|Even as the issue of ending the Duty Entitlement Pass Book (DEPB) scheme after June 30 gathers heat, the Finance Ministry seems adamant about its move to do away with it. And who will be hit hard? Once again, small exporters will be affected more due to the expiry of the scheme, under which exporters get sops to the extent of 8-9 percent of the value of shipments.
What irks me is the fact that this sudden move will affect the profit margins of exporters tremendously, owing to the fact that they have already done the costings of various international contracts based on the DEPB scheme. This leaves no room for exporters to negotiate with buyers for better costing.
I feel a long-term approach was required before deciding on the withdrawal of the scheme. The scheme could have been continued till the time the Goods and Service Tax (GST) was introduced. In addition, with the withdrawal of the scheme, it seems to be a herculean task to achieve the export target of USD 500 billion by 2014.
The time too for the withdrawal of the DEPB scheme beats all rationale. Exports from the country have just started recovering after years of global economic slowdown and with no DEPB scheme, the sector can land up in a precarious position yet again. On one hand the global economic conditions are still very fragile, while on the other, the interest rate has gone up from 7 percent to 10.25 percent, a 46.43 percent rise in less than a year. So where does the exporter stand? Input costs are rising, bank finance is hard to come by and the government has decided to withdraw the schemes that could have helped them!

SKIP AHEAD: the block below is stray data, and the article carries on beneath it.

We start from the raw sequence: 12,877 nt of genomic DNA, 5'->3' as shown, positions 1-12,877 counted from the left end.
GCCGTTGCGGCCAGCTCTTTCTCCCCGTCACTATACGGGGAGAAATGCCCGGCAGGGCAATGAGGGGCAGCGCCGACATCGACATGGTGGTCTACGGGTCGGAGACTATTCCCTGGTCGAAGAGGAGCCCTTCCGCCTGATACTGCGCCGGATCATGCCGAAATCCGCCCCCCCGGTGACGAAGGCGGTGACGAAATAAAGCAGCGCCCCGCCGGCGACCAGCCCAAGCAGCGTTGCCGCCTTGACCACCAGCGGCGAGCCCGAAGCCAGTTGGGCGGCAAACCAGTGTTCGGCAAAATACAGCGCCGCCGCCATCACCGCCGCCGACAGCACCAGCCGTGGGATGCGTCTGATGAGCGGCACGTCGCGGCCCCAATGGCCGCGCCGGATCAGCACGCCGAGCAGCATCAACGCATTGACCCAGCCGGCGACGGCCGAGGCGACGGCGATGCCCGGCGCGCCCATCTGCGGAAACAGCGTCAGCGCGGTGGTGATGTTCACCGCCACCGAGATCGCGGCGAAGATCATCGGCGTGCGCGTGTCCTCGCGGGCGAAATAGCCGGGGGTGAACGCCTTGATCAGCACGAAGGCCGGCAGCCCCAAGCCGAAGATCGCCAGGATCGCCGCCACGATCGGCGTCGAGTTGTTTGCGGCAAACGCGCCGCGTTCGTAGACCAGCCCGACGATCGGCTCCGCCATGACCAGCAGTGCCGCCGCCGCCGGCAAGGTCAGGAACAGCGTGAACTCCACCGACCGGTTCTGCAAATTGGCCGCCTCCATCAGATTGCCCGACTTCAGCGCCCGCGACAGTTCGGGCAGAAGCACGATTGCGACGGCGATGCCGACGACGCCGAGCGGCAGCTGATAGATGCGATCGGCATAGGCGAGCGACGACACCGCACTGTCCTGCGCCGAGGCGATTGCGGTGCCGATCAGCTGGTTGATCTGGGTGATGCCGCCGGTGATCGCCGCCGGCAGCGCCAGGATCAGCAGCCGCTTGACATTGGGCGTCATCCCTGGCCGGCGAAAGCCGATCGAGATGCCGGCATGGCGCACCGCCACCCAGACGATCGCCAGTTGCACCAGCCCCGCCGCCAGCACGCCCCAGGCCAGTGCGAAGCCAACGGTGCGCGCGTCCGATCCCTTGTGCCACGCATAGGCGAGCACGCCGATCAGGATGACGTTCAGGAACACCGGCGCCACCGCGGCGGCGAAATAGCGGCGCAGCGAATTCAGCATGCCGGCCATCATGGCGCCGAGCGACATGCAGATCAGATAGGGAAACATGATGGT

I strongly believe that the government needs to take into account these factors before deciding on the issues related to interest subvention of 2 percent and continuation of the DEPB scheme. With the Commerce Minister, Mr Anand Sharma likely to meet the Finance Minister upon his return from the India-Africa Forum Summit, to convince him to continue the DEPB Scheme, let's just hope that good sense prevails.